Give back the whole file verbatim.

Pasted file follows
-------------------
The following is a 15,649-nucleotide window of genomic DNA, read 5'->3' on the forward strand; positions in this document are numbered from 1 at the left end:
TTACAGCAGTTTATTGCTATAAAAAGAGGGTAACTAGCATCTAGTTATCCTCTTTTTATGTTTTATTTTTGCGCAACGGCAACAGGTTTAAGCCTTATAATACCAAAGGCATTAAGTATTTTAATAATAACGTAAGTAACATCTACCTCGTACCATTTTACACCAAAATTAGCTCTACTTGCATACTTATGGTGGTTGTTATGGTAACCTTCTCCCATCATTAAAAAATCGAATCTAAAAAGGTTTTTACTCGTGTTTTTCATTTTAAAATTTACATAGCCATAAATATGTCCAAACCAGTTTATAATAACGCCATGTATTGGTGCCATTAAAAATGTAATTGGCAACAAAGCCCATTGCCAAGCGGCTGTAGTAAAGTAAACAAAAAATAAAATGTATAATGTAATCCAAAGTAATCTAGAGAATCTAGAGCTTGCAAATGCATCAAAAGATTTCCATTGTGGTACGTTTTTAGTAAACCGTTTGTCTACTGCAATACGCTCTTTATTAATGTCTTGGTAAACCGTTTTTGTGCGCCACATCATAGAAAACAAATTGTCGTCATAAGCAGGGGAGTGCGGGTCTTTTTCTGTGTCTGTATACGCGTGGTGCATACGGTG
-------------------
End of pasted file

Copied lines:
The following is a 15,649-nucleotide window of genomic DNA, read 5'->3' on the forward strand; positions in this document are numbered from 1 at the left end:
TTACAGCAGTTTATTGCTATAAAAAGAGGGTAACTAGCATCTAGTTATCCTCTTTTTATGTTTTATTTTTGCGCAACGGCAACAGGTTTAAGCCTTATAATACCAAAGGCATTAAGTATTTTAATAATAACGTAAGTAACATCTACCTCGTACCATTTTACACCAAAATTAGCTCTACTTGCATACTTATGGTGGTTGTTATGGTAACCTTCTCCCATCATTAAAAAATCGAATCTAAAAAGGTTTTTACTCGTGTTTTTCATTTTAAAATTTACATAGCCATAAATATGTCCAAACCAGTTTATAATAACGCCATGTATTGGTGCCATTAAAAATGTAATTGGCAACAAAGCCCATTGCCAAGCGGCTGTAGTAAAGTAAACAAAAAATAAAATGTATAATGTAATCCAAAGTAATCTAGAGAATCTAGAGCTTGCAAATGCATCAAAAGATTTCCATTGTGGTACGTTTTTAGTAAACCGTTTGTCTACTGCAATACGCTCTTTATTAATGTCTTGGTAAACCGTTTTTGTGCGCCACATCATAGAAAACAAATTGTCGTCATAAGCAGGGGAGTGCGGGTCTTTTTCTGTGTCTGTATACGCGTGGTGCATACGGTG